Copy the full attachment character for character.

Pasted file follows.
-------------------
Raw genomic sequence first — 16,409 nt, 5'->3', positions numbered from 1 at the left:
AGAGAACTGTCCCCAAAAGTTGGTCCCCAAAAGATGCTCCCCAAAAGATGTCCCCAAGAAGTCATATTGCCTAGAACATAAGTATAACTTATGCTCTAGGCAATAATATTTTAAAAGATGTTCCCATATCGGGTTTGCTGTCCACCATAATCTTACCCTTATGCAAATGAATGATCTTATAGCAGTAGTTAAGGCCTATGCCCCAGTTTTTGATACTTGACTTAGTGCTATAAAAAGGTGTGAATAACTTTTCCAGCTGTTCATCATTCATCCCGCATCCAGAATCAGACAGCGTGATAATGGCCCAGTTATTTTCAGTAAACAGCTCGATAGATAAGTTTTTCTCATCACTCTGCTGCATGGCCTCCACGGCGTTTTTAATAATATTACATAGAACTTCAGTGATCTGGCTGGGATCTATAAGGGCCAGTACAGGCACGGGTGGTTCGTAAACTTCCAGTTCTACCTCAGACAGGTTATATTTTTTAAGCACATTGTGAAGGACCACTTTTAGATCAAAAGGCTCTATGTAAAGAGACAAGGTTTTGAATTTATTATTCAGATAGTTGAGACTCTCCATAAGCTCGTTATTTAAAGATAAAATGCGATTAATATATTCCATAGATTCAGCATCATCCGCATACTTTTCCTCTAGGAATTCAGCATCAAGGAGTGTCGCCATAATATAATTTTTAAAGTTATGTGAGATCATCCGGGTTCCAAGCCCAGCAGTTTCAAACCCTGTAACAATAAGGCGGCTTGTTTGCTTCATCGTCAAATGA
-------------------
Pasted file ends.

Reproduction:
Raw genomic sequence first — 16,409 nt, 5'->3', positions numbered from 1 at the left:
AGAGAACTGTCCCCAAAAGTTGGTCCCCAAAAGATGCTCCCCAAAAGATGTCCCCAAGAAGTCATATTGCCTAGAACATAAGTATAACTTATGCTCTAGGCAATAATATTTTAAAAGATGTTCCCATATCGGGTTTGCTGTCCACCATAATCTTACCCTTATGCAAATGAATGATCTTATAGCAGTAGTTAAGGCCTATGCCCCAGTTTTTGATACTTGACTTAGTGCTATAAAAAGGTGTGAATAACTTTTCCAGCTGTTCATCATTCATCCCGCATCCAGAATCAGACAGCGTGATAATGGCCCAGTTATTTTCAGTAAACAGCTCGATAGATAAGTTTTTCTCATCACTCTGCTGCATGGCCTCCACGGCGTTTTTAATAATATTACATAGAACTTCAGTGATCTGGCTGGGATCTATAAGGGCCAGTACAGGCACGGGTGGTTCGTAAACTTCCAGTTCTACCTCAGACAGGTTATATTTTTTAAGCACATTGTGAAGGACCACTTTTAGATCAAAAGGCTCTATGTAAAGAGACAAGGTTTTGAATTTATTATTCAGATAGTTGAGACTCTCCATAAGCTCGTTATTTAAAGATAAAATGCGATTAATATATTCCATAGATTCAGCATCATCCGCATACTTTTCCTCTAGGAATTCAGCATCAAGGAGTGTCGCCATAATATAATTTTTAAAGTTATGTGAGATCATCCGGGTTCCAAGCCCAGCAGTTTCAAACCCTGTAACAATAAGGCGGCTTGTTTGCTTCATCGTCAAATGA